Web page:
Raasay’s story has been one of leavings and emptying. But dig a little and it also becomes one of resilience. Take Calum MacLeod, who hand-built a two-mile road between Brochel and his home at Arnish because the authorities refused to. ‘Calum’s Road’ became Raasay's symbol of what was possible. The island slowly changed. A community hall, a new ferry terminal, the rebuilding of Raasay House, the retention of shooting rights by the community. Small victories, an incremental building of hope showing that the emptied could be filled once again.
Isle of Raasay distillery’s newest fillings are new make, long fermented (up to 110 hours), heavily peated and unpeated, to be aged separately in different woods and then blended. There’s even a nod to Talisker in the water jacket on the wash still’s lyne arm and purifier pipe.
‘We had the view, we had the water, so we thought, why not barley?’ says Alasdair Day, co-founder of Raasay owner R&B Distillers. So Bere has been planted, ‘as soon as it started to grow you could see it was meant to be here,’ as well as trials with Swedish (Kannas) and Icelandic (Iskria) varieties. There’re plans for using local peat as well.
When Boswell and Johnson came a-visiting in 1773, the latter reported: ‘We found nothing but civility, elegance, and plenty. After the usual refreshments, and the usual conversation, the evening came upon us. The carpet was then rolled off the floor; the musician was called, and the whole company was invited to dance, nor did ever fairies trip with greater alacrity.’
I’m unsure whether the dancing on the distillery’s opening night was fairy like, it was more like Scottish martial arts with musical accompaniment: birling and spinning, shouts and laughter; drams and conversation.
We talk into the wee hours about farming – ‘get the sheep off and plant the barley’, of the revived walled garden, how the old Wee Frees would be spinning in their graves at the idea of whisky being made (the ferry only started running on a Sunday in 2004) and the need for a pub; and how the population had stabilised and there are children in the school.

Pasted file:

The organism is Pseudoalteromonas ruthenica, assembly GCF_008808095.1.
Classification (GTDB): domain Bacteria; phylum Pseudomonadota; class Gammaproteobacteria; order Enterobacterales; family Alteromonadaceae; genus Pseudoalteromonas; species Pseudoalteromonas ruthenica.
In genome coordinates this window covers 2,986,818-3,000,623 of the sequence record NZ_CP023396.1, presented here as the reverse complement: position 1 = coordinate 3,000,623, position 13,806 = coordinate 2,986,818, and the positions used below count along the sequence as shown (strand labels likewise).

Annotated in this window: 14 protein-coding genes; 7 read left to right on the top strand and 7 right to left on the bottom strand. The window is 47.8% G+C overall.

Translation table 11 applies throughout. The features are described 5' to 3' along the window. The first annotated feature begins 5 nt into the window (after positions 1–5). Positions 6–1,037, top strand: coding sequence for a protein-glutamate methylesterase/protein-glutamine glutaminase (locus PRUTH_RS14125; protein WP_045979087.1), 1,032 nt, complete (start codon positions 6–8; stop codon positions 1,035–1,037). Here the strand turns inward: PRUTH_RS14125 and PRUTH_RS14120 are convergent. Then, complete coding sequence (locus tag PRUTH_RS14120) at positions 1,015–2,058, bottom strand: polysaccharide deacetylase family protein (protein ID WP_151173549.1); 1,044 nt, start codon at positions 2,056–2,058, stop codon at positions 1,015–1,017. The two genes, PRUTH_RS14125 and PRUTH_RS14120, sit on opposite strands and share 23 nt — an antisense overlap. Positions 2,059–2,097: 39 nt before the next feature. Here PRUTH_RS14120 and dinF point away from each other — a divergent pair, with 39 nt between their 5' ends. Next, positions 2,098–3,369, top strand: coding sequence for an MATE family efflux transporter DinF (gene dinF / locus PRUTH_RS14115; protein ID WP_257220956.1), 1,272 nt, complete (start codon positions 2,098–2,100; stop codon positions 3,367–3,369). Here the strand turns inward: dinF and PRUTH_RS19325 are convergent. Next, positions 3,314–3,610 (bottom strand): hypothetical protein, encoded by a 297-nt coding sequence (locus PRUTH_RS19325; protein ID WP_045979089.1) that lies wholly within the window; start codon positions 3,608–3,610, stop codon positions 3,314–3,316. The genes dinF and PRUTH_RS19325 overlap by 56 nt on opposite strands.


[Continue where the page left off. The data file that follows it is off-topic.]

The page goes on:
The sense of a new whisky community spreads across both islands. There are plans for Skye’s distilleries linking with Raasay’s and Harris’ to create a new whisky route, and proposals that the distilleries share engineering logistics.
It was easy to slip into the romantic view that this area should only have one distillery, but that is to conform to an urban view. People cannot live on beauty. Distilleries bring people who spend money and create the need for a greater infrastructure and hospitality, which in turn keeps people on the island. Whisky is a seed which helps create a community.
‘If you revive your language,’ Sir Iain Noble once said, ‘you have a greater chance of reviving your community.’ I’d add, a distillery helps that process. Talisker has shown that. The others will reinforce it.
In MacLean’s Hallaig, the poet stops time:
‘a vehement bullet will come from the gun of Love
and will strike the deer that goes dizzily,
sniffing at the grass-grown ruined homes’
Time is arrested so as to preserve the memory, but its freezing also gives hope of a regeneration, of new shoots emerging, saplings in the woods, barley in the fields, ideas in the minds.
People no longer leave here. They arrive.
HOW TO GET THERE
The nearest airports are Glasgow (international) and Inverness (local), both of which offer car hire. Alternatively, City Link offers coaches from both locations to Skye. The three ferry ports on Skye – Armadale, Sconser and Uig, are serviced by Calmac, which run to Mallaig on the mainland, Raasay, Lochmaddy on North Uist or Tarbert on Harris. If you prefer the scenic route and are in no rush, opt for the Glenelg ferry which takes in spectacular views. Skye is also connected to the mainland via road bridge, between the villages of Kyle of Lochalsh (mainland) and Kyleakin (Skye). Local buses operate on the island but are not always frequent. You can find the route here.